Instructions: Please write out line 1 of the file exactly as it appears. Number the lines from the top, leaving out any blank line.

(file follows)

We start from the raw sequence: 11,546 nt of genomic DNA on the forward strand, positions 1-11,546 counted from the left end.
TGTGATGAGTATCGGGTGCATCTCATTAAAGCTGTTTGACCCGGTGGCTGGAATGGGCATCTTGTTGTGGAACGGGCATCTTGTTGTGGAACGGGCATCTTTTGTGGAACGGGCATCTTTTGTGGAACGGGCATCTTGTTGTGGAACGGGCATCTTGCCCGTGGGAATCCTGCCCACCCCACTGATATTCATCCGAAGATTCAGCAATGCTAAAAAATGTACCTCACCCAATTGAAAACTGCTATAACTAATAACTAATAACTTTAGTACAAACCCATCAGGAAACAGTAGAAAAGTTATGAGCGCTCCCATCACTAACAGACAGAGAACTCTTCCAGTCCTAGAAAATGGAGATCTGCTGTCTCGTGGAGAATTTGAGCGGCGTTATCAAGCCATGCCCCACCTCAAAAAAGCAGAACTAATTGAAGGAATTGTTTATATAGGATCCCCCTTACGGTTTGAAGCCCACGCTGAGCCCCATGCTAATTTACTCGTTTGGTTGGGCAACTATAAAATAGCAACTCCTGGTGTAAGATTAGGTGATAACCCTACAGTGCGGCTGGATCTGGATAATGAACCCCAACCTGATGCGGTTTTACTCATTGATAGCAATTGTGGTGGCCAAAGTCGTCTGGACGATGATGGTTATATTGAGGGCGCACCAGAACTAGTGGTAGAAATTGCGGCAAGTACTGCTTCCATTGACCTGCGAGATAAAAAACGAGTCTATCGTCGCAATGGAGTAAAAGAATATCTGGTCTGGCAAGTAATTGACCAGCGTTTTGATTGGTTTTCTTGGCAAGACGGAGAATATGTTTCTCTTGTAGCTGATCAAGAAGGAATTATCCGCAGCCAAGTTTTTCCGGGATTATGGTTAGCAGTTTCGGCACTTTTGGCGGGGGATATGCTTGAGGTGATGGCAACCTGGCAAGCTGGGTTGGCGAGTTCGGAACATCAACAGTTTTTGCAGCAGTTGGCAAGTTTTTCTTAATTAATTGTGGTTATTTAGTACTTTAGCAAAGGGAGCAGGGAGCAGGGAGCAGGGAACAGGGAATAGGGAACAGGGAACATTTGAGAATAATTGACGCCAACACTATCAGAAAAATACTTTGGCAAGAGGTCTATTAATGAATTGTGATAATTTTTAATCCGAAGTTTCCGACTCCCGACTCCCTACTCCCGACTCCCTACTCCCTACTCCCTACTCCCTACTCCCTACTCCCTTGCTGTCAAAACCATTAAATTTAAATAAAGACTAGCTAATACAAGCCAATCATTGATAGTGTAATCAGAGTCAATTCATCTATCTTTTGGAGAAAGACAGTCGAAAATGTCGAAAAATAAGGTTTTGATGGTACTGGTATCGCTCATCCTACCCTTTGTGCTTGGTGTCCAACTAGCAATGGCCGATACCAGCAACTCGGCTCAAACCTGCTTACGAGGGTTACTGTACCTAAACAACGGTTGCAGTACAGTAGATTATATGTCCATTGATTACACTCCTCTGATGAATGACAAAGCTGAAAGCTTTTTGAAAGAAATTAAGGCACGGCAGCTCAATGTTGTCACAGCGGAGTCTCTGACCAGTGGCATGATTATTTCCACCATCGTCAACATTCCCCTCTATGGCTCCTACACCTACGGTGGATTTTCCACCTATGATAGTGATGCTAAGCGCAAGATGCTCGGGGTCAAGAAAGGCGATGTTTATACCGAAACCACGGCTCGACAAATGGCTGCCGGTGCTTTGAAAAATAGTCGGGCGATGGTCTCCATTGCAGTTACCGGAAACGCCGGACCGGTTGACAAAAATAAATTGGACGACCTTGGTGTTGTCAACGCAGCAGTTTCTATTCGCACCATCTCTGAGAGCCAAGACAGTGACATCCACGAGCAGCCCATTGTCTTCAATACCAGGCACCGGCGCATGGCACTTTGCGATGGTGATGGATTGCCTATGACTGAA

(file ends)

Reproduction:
We start from the raw sequence: 11,546 nt of genomic DNA on the forward strand, positions 1-11,546 counted from the left end.